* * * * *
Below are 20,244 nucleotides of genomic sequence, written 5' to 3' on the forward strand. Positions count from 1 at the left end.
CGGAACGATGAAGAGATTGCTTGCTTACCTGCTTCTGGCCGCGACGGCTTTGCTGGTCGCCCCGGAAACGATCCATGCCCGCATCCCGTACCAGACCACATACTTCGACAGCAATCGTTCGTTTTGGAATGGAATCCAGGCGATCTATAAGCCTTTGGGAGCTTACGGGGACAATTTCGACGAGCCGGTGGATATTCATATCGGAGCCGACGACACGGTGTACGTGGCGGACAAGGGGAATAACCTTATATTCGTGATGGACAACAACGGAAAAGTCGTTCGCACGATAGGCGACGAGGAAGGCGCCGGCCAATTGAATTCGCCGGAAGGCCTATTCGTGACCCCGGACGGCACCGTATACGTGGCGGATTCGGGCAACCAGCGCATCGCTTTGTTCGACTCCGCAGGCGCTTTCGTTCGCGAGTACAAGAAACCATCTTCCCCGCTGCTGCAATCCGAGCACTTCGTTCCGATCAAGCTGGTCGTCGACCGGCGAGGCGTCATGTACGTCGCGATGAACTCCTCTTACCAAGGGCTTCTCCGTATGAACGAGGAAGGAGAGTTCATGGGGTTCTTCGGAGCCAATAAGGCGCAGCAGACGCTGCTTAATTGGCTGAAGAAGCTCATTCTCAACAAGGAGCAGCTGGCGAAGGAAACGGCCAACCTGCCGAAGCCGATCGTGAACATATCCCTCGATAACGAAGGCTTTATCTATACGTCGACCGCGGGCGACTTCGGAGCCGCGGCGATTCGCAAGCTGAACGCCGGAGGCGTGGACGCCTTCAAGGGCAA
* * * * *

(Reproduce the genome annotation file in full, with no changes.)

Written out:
Below are 20,244 nucleotides of genomic sequence, written 5' to 3' on the forward strand. Positions count from 1 at the left end.
CGGAACGATGAAGAGATTGCTTGCTTACCTGCTTCTGGCCGCGACGGCTTTGCTGGTCGCCCCGGAAACGATCCATGCCCGCATCCCGTACCAGACCACATACTTCGACAGCAATCGTTCGTTTTGGAATGGAATCCAGGCGATCTATAAGCCTTTGGGAGCTTACGGGGACAATTTCGACGAGCCGGTGGATATTCATATCGGAGCCGACGACACGGTGTACGTGGCGGACAAGGGGAATAACCTTATATTCGTGATGGACAACAACGGAAAAGTCGTTCGCACGATAGGCGACGAGGAAGGCGCCGGCCAATTGAATTCGCCGGAAGGCCTATTCGTGACCCCGGACGGCACCGTATACGTGGCGGATTCGGGCAACCAGCGCATCGCTTTGTTCGACTCCGCAGGCGCTTTCGTTCGCGAGTACAAGAAACCATCTTCCCCGCTGCTGCAATCCGAGCACTTCGTTCCGATCAAGCTGGTCGTCGACCGGCGAGGCGTCATGTACGTCGCGATGAACTCCTCTTACCAAGGGCTTCTCCGTATGAACGAGGAAGGAGAGTTCATGGGGTTCTTCGGAGCCAATAAGGCGCAGCAGACGCTGCTTAATTGGCTGAAGAAGCTCATTCTCAACAAGGAGCAGCTGGCGAAGGAAACGGCCAACCTGCCGAAGCCGATCGTGAACATATCCCTCGATAACGAAGGCTTTATCTATACGTCGACCGCGGGCGACTTCGGAGCCGCGGCGATTCGCAAGCTGAACGCCGGAGGCGTGGACGCCTTCAAGGGCAA